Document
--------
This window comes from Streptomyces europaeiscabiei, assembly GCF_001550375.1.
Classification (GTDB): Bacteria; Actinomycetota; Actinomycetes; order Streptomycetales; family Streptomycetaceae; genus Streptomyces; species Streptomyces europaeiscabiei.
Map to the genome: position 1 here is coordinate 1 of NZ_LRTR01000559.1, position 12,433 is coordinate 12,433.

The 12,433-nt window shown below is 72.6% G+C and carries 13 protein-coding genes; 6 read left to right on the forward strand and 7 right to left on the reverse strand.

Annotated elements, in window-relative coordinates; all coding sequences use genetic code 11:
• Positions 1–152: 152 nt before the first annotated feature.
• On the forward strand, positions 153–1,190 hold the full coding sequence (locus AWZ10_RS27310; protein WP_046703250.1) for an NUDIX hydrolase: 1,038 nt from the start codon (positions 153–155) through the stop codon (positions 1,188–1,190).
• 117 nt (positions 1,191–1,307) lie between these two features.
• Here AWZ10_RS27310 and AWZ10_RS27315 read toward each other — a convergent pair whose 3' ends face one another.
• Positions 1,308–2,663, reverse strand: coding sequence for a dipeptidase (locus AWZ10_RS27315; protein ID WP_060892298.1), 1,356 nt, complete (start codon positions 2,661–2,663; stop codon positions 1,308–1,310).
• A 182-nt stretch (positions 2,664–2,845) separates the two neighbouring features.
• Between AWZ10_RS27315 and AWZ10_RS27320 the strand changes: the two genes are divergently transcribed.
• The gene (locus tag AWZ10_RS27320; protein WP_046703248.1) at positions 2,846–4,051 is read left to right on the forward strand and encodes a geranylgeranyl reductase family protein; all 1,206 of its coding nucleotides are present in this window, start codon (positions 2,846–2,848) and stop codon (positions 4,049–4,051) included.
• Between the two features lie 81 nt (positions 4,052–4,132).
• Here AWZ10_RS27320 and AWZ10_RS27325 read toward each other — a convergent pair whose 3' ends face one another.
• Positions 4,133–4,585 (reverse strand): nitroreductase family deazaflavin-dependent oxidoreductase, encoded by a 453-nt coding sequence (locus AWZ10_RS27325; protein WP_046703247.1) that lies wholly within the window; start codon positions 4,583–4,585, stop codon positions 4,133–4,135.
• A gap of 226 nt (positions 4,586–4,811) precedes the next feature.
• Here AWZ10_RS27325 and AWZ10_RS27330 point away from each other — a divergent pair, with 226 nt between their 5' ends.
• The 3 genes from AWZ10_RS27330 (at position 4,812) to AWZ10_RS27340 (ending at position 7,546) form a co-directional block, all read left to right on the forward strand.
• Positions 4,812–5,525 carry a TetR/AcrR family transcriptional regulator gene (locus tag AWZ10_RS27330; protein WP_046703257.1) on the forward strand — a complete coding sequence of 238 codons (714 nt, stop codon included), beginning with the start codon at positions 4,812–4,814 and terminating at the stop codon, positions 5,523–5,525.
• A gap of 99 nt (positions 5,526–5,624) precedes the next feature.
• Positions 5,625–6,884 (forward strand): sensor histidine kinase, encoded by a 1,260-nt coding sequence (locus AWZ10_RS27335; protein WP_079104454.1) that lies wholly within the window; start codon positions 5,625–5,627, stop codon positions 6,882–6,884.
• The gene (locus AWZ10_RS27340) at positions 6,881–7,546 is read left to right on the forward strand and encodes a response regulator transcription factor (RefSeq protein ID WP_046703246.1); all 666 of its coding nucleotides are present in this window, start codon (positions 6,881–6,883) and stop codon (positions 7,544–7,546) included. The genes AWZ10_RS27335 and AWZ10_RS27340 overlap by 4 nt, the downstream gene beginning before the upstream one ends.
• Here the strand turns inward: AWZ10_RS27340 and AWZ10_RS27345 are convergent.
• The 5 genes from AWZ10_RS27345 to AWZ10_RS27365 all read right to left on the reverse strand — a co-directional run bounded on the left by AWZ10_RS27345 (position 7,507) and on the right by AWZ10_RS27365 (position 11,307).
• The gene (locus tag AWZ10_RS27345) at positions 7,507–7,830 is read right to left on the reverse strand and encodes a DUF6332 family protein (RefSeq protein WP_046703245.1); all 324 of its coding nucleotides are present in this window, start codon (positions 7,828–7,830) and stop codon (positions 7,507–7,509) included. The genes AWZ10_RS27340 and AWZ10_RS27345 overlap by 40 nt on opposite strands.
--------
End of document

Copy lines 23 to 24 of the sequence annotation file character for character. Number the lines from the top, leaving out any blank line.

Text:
• The gene (locus AWZ10_RS27340) at positions 6,881–7,546 is read left to right on the forward strand and encodes a response regulator transcription factor (RefSeq protein ID WP_046703246.1); all 666 of its coding nucleotides are present in this window, start codon (positions 6,881–6,883) and stop codon (positions 7,544–7,546) included. The genes AWZ10_RS27335 and AWZ10_RS27340 overlap by 4 nt, the downstream gene beginning before the upstream one ends.
• Here the strand turns inward: AWZ10_RS27340 and AWZ10_RS27345 are convergent.